Down To Business: Trust Is Earned, Every Single Day
Customers will forgive the occasional screwup, but don't make a habit of crossing them.
Most vendors don't just try to sell us products. They yearn to be our partners, our strategic advisers, our comrades in arms. The payoff for them, of course, is deeper, longer-term relationships and a larger share of our budgets. But relationships are two-way. Even entrenched vendors must go the extra mile to earn and cultivate customer loyalty.
Some of the biggest tech vendors, cocksure of their market preeminence, learned this lesson the hard way. Microsoft for years expected customers to abide its lightweight security and heavy-handed licensing, so customers started taking their business to open source and other rivals. Siebel did little to make its CRM packages easier to deploy and use, giving rise to Salesforce.com and, in many ways, the software-as-a-service movement. Intel put customers on a forced march to 64-bit computing, only to get outflanked by Advanced Micro Devices and its more transitional processor architecture.
Then there are the vendors who outright violate their customers' trust. Enron, whose top two execs were convicted last month on various fraud and conspiracy charges, is only the most glaring recent example. Sony, in an attempt to stop pirates from copying its CDs, last year built in "rootkit" code that opened gaping security holes on users' computers. Privacy advocates wailed, lawyers sued, customers walked, and Sony finally got the message. SCO Group went so far as to sue a couple of potential customers in trying to further its ill-conceived strategy of co-opting the rights to Linux. SCO still hasn't gotten the message that sticking it to your customer base isn't a viable long-term strategy. Now telecom, search engine, transportation, and other companies are sharing customer data with various federal agencies. Whether those companies are crossing their customers or just being stand-up citizens is a matter of perspective, but they'd be foolish to underestimate public concerns about such efforts.
But the booby prize for alienating customers, including shareholders, partners, and regulators, has to go to CA. The business software developer has been chronically lacking in almost all the attributes of trustworthiness: openness, customer attentiveness, financial integrity. A couple of weeks after refusing to elaborate on why company CFO Robert Davis had suddenly left the company, CA last week revealed that it would delay filing its fourth-quarter financial results and restate its third-quarter results, largely because of incorrect accounting for sales commissions. Could it be that the two developments are related?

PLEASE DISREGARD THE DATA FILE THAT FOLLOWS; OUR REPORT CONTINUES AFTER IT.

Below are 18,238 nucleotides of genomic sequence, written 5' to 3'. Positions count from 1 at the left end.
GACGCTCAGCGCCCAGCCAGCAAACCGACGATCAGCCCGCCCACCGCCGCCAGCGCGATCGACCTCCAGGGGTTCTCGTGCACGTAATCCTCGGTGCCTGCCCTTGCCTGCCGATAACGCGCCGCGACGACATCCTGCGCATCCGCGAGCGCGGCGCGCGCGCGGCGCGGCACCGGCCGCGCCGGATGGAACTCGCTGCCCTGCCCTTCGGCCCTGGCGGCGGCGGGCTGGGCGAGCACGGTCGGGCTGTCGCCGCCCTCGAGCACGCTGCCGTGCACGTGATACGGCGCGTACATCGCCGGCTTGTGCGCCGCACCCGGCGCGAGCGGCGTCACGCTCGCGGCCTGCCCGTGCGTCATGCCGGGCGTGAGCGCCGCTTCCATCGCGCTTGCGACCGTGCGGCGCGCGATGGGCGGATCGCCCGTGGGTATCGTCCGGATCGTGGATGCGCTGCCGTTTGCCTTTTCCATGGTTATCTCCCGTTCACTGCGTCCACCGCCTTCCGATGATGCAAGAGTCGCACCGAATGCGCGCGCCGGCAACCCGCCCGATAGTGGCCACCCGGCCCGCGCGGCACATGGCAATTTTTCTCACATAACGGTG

If you're a company that has spent the past several years restating billions of dollars in revenue, paying hundreds of millions of dollars in fines, and saying goodbye to many of your top executives because of criminal and unethical behavior, you owe it to your customers to be open and forthright about your ongoing missteps. Over the past few months, CA's COO, CTO, and CFO--execs once considered key to the company's turnaround--have left. Customers can't be happy that CA chief John Swainson, brought in from IBM 18 months ago, hasn't stepped forward publicly to reassure them that the wheels aren't falling off again.
Swainson blamed this latest accounting screwup on "execution issues," and he vowed (in what is becoming a familiar refrain) to make changes "to ensure that these problems do not recur." On this point, the CA chief can probably relate to the late John McKay, who coached the NFL's Tampa Bay Buccaneers in the 1970s. During the Bucs' notorious 26-game losing streak, a reporter asked McKay about the execution of his team's offensive line, to which he responded: "I'm in favor of it."
Trust is a delicate thing. When you don't cultivate it, you lose it. When you lose it, you're hard pressed to get it back. Perhaps the great starship engineer Montgomery Scott said it best: "Fool me once, shame on you. Fool me twice, shame on me."
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